Flipkart cofounder Sachin Bansal seems to be putting everything at stake for the success of his new venture Navi Technologies. According to media reports, he is likely to invest all the proceeds from the sale of his stake in Flipkart into the financial services company.
“I am putting almost all of mine (money) — that is going to happen in the next few days or weeks, whatever is left after Ola investment. All eggs in one basket,” Bansal told TOI. While he did not reveal the exact numbers, it could be anything between $400 Mn and $450 Mn.
This is also seen as one of the biggest capital infusions by a promoter into a new fintech venture. After his departure from Flipkart, Bansal, along with Ankit Agarwal, founded Navi Technologies in December 2018, which was earlier called BAC Acquisitions.
Earlier this month, the International Finance Corporation (IFC) said it is looking to invest $30 Mn for a 4.5% stake in Navi Technologies. According to an IFC disclosure notice, the transaction values the Flipkart cofounder’s new venture at around $650 Mn (INR 2100 Cr).
The Navi Journey So Far
Bansal acquired the non-banking finance company (NBFC) Chaitanya Rural Intermediation Development Services Private Limited (CRIDS) in September 2019 and took over as the CEO of the company.
CRIDS, which runs Chaitanya India Fin Credit (CIFCPL), provides the underbanked audience in rural areas access to the credit market. Founded in 2009 by Anand Rao and Samit Shetty, the majority of its business is in microfinance. It also provides loans for two-wheelers, housing, small business and education.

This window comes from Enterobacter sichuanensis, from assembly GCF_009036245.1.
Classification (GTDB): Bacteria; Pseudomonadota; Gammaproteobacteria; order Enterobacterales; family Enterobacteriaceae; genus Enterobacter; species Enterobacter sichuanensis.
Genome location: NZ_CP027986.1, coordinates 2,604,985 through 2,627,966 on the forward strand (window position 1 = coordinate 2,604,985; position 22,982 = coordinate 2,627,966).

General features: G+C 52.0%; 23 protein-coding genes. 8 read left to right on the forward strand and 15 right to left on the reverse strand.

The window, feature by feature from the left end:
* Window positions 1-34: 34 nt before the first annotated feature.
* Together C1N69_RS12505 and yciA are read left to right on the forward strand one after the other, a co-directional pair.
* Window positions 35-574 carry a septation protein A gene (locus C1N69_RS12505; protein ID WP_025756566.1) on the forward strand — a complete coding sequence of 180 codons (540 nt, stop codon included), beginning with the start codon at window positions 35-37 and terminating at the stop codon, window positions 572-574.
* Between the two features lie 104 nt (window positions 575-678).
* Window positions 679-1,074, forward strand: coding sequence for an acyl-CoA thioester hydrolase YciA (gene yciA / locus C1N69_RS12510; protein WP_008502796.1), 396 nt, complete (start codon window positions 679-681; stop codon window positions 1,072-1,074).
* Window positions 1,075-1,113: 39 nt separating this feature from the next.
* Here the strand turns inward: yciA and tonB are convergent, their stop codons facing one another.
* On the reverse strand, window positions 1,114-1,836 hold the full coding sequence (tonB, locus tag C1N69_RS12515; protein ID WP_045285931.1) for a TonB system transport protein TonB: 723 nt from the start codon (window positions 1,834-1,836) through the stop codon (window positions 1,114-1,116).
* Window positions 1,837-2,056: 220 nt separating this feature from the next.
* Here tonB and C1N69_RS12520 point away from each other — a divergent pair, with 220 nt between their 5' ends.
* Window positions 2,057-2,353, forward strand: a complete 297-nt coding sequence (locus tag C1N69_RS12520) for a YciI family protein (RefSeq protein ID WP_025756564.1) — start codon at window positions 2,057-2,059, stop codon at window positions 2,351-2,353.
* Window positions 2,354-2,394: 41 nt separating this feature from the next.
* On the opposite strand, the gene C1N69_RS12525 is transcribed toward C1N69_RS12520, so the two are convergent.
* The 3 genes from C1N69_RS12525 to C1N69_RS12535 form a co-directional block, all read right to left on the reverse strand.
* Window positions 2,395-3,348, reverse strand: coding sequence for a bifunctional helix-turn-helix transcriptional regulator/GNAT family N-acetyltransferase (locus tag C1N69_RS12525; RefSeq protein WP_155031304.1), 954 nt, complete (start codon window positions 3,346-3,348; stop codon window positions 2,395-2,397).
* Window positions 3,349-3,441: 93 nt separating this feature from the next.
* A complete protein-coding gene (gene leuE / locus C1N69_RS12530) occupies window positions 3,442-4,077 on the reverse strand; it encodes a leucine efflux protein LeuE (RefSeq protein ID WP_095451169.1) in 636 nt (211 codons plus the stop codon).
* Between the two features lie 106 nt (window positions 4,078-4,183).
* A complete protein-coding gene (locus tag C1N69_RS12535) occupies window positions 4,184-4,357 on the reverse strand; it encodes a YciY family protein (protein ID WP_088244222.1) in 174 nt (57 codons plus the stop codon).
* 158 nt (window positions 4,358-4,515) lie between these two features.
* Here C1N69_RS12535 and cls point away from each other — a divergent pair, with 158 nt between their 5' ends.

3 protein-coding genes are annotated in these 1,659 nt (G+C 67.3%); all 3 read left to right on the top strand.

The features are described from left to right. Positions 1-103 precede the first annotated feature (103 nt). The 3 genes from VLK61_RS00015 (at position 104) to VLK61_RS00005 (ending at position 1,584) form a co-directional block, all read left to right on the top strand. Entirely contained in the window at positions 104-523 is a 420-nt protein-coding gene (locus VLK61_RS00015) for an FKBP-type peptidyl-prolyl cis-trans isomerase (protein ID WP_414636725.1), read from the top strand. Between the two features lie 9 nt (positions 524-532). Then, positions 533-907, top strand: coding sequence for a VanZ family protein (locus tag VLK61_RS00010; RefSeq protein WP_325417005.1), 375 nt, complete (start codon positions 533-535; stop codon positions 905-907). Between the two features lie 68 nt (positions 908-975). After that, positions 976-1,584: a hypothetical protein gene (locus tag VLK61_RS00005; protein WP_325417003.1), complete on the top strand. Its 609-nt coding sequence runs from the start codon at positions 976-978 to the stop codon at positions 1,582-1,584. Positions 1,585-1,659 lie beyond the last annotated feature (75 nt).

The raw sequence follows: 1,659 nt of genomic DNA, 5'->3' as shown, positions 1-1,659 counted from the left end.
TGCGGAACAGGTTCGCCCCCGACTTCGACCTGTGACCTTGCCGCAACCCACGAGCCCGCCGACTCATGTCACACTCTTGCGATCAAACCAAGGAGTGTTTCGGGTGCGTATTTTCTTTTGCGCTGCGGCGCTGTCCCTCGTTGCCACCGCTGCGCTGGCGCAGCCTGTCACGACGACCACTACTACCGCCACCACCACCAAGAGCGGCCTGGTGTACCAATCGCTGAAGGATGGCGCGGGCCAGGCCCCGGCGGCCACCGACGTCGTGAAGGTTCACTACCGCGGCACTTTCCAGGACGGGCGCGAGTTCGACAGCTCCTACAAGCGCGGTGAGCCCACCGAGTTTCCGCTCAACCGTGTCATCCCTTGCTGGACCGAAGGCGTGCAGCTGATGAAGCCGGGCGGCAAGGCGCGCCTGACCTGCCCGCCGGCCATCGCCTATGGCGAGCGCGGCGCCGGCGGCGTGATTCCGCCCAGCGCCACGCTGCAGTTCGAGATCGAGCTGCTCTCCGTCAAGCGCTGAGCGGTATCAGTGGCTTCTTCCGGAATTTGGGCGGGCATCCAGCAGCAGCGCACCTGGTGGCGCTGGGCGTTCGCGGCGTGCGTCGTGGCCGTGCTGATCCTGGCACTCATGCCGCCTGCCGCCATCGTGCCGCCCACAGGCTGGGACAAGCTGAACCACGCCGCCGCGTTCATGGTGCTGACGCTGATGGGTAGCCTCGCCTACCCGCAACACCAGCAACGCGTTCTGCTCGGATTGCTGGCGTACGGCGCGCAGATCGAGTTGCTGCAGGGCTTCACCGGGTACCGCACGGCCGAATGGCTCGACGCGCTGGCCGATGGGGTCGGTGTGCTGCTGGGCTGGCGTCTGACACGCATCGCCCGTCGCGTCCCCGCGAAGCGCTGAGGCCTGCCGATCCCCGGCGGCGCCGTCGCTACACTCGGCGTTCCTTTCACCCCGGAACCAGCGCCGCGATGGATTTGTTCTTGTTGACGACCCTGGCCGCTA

The acquisition saw an investment of INR 739 Cr ($104 Mn) by Bansal and his entry into financial services. Bansal had said that the fact that CRIDS provides financial access to people who don’t have access to other formal finance impressed him the most.
Recently, CIFCPL submitted an application to the Reserve Bank of India (RBI) for a universal bank license. The license is sought to increase financialisation by making banking simple, accessible and affordable via a consumer-centric and technology-driven approach. With the license application, CIFCPL aims to bridge the credit gap for the retail and MSME sector by developing industry-leading technology and global best practices as a mainstay.
Bansal said that the reason for the universal licence is that the regulators are very open to new ideas and he wants to operate across multiple sectors. “If you think like a consumer tech company rather than a traditional financial services company, you can solve some big problems,” Bansal said, adding that for India to become a $5 Tn economy, the GDP-to-credit ratio has to improve to 100% from the current 57%.